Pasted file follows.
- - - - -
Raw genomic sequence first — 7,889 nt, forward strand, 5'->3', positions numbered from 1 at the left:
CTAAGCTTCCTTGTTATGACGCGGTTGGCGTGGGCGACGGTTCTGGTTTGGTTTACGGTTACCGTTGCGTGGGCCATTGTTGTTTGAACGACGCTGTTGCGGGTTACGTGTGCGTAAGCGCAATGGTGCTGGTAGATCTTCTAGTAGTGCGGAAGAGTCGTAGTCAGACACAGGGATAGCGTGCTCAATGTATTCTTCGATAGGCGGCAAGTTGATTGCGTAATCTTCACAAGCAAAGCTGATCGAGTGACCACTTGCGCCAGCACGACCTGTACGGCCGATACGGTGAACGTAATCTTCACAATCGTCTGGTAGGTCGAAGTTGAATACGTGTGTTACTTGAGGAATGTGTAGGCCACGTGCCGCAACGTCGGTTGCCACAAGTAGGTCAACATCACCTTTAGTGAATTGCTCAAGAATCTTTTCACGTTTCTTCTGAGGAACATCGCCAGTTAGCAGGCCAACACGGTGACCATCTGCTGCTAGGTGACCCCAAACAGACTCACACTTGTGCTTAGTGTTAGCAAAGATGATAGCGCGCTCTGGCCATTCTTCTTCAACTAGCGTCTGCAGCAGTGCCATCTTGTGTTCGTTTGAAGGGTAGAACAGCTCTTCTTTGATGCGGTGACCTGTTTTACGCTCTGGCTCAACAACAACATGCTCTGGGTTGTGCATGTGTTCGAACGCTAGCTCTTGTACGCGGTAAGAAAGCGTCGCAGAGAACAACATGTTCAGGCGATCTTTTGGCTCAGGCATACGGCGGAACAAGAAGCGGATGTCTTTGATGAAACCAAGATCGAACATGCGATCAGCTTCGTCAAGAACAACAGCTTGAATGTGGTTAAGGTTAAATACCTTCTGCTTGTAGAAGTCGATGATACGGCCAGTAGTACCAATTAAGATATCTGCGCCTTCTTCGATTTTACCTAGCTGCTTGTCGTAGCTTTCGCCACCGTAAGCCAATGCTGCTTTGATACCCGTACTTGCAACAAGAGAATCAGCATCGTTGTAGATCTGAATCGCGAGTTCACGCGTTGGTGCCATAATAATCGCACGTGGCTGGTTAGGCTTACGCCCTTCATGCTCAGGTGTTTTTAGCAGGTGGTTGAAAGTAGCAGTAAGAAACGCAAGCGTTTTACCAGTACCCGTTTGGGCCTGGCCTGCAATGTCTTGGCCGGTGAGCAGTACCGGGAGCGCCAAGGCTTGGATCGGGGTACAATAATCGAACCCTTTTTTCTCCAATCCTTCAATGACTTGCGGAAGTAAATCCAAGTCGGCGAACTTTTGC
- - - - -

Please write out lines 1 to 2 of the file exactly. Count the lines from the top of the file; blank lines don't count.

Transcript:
Raw genomic sequence first — 7,889 nt, forward strand, 5'->3', positions numbered from 1 at the left:
CTAAGCTTCCTTGTTATGACGCGGTTGGCGTGGGCGACGGTTCTGGTTTGGTTTACGGTTACCGTTGCGTGGGCCATTGTTGTTTGAACGACGCTGTTGCGGGTTACGTGTGCGTAAGCGCAATGGTGCTGGTAGATCTTCTAGTAGTGCGGAAGAGTCGTAGTCAGACACAGGGATAGCGTGCTCAATGTATTCTTCGATAGGCGGCAAGTTGATTGCGTAATCTTCACAAGCAAAGCTGATCGAGTGACCACTTGCGCCAGCACGACCTGTACGGCCGATACGGTGAACGTAATCTTCACAATCGTCTGGTAGGTCGAAGTTGAATACGTGTGTTACTTGAGGAATGTGTAGGCCACGTGCCGCAACGTCGGTTGCCACAAGTAGGTCAACATCACCTTTAGTGAATTGCTCAAGAATCTTTTCACGTTTCTTCTGAGGAACATCGCCAGTTAGCAGGCCAACACGGTGACCATCTGCTGCTAGGTGACCCCAAACAGACTCACACTTGTGCTTAGTGTTAGCAAAGATGATAGCGCGCTCTGGCCATTCTTCTTCAACTAGCGTCTGCAGCAGTGCCATCTTGTGTTCGTTTGAAGGGTAGAACAGCTCTTCTTTGATGCGGTGACCTGTTTTACGCTCTGGCTCAACAACAACATGCTCTGGGTTGTGCATGTGTTCGAACGCTAGCTCTTGTACGCGGTAAGAAAGCGTCGCAGAGAACAACATGTTCAGGCGATCTTTTGGCTCAGGCATACGGCGGAACAAGAAGCGGATGTCTTTGATGAAACCAAGATCGAACATGCGATCAGCTTCGTCAAGAACAACAGCTTGAATGTGGTTAAGGTTAAATACCTTCTGCTTGTAGAAGTCGATGATACGGCCAGTAGTACCAATTAAGATATCTGCGCCTTCTTCGATTTTACCTAGCTGCTTGTCGTAGCTTTCGCCACCGTAAGCCAATGCTGCTTTGATACCCGTACTTGCAACAAGAGAATCAGCATCGTTGTAGATCTGAATCGCGAGTTCACGCGTTGGTGCCATAATAATCGCACGTGGCTGGTTAGGCTTACGCCCTTCATGCTCAGGTGTTTTTAGCAGGTGGTTGAAAGTAGCAGTAAGAAACGCAAGCGTTTTACCAGTACCCGTTTGGGCCTGGCCTGCAATGTCTTGGCCGGTGAGCAGTACCGGGAGCGCCAAGGCTTGGATCGGGGTACAATAATCGAACCCTTTTTTCTCCAATCCTTCAATGACTTGCGGAAGTAAATCCAAGTCGGCGAACTTTTGC